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Except the original Grönwall's theorem that $$\limsup_{n \to \infty} \frac{\sigma(n)}{n \log \log n} = e^{\gamma},$$ and the two variants $$\limsup_{\begin{smallmatrix} n\to\infty\cr n\ \text{is square free}\end{smallmatrix}} \frac{\sigma(n)}{n \log \log n} = \frac{6e^{\gamma}}{\pi^2}$$ and $$\limsup_{\begin{smallmatrix} n\to\infty\cr n\ \text{is odd}\end{smallmatrix}} \frac{\sigma(n)}{n \log \log n} = \frac{e^{\gamma}}{2}$$ that have been proven here, are there any other similar statements known?

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Do you mean "similar statements" for the sum of divisors function $\sigma(n)=\sum_{d\mid n}d$? Because there are plenty of other multiplicative function for which similar asymptotics are known. –  Wadim Zudilin Jun 15 '10 at 11:29
    
"that have been proven here," Where? –  Andres Caicedo Jun 15 '10 at 13:47
    
I fixed the typos. Theorem 9 in the cited preprint contains 5 more similar asymptotics. I wonder what is wanted. –  Wadim Zudilin Jun 15 '10 at 14:50
    
Maybe a statement with $\limsup_{\begin{smallmatrix}n\to \infty \cr n\in S\end{smallmatrix}}(\cdots)=d_S e^{\gamma}$. Where $d_S$ is the density of $S$. –  Gjergji Zaimi Jun 15 '10 at 15:02
    
I'm sorry for not being clear enough, it's my first question here, though. I mean similar statments for the $\sigma(n)$ function, not necessarily asymptotics, but anything that involves limit points of the function $\frac{\sigma(n)}{n \log \log n}$. For example, is there an important sequence $a_n$ such that $\frac{\sigma{a_n}}{n \log \log n}$ converges, besides the sequence of primes? A result that establishes the connection between the density and the limit superior? Etc. Nothing particular. –  nikmil Jun 15 '10 at 22:53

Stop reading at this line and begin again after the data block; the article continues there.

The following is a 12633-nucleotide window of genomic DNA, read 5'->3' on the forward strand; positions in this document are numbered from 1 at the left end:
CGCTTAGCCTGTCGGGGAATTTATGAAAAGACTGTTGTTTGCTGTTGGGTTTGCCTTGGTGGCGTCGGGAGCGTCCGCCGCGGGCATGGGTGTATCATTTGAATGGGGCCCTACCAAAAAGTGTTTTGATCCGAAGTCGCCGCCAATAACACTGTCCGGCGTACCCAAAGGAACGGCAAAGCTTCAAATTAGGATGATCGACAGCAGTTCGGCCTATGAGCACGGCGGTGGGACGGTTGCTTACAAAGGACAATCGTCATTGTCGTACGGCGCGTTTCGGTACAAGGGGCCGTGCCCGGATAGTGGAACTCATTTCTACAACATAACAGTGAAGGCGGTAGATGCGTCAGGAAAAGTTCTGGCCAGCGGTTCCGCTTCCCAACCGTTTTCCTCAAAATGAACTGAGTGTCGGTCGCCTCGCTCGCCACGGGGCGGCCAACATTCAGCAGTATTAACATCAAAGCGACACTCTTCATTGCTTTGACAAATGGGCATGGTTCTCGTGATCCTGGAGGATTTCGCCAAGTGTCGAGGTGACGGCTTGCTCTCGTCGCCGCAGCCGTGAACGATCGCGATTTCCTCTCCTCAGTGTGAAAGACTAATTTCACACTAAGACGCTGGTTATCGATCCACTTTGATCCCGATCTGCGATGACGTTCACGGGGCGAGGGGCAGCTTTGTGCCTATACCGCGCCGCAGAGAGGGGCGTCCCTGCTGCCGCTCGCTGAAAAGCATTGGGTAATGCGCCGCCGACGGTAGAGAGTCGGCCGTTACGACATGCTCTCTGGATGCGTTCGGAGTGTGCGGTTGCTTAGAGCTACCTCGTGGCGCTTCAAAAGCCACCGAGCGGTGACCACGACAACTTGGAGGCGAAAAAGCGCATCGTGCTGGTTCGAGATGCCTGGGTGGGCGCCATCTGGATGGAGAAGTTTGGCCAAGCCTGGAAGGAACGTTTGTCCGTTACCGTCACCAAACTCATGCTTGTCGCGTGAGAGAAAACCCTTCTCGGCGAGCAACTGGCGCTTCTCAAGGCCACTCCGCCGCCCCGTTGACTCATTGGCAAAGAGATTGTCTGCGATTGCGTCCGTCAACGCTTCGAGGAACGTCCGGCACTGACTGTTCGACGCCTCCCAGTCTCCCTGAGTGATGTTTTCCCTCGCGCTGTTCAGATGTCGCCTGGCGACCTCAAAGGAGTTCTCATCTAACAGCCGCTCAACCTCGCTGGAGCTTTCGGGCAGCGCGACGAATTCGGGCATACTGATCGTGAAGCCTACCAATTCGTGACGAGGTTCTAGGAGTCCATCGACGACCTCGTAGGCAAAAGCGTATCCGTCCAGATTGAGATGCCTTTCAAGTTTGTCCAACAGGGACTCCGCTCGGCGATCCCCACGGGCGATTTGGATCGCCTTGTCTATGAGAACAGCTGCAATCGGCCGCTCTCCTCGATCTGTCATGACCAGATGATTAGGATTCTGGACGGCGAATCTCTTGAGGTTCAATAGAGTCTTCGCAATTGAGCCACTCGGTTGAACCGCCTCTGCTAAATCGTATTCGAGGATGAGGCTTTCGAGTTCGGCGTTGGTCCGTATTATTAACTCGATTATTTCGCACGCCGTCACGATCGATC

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One example possessing a limit is the colossally abundant numbers of Alaoglu and Erdos,
http://en.wikipedia.org/wiki/Colossally_abundant_number

where the limit of the Choie, Lichiardopol, Moree and Sole's $$f_1(a_n) = \frac{\sigma(a_n)}{a_n \log \log a_n}$$ is the same $$ e^\gamma .$$ That is, the limit for these numbers is the lim sup for all numbers.

These are more natural than people realize. There is a simple recipe that takes some $ \epsilon > 0$ and gives an explicit factorization for the best value $n_\epsilon;$ see page 7 in the Briggs pdf "Notes on the Riemann hypothesis and abundant numbers" at the bottom of the Wikipedia entry. The exponent of a prime $p$ in the factorization of $n_\epsilon$ is $$ \left\lfloor \log_p \left( \frac{p^{1 + \epsilon} - 1}{p^\epsilon -1} \right) \right\rfloor - 1 $$

The process of making a sequence of "champion" numbers this way was invented by Ramanujan.

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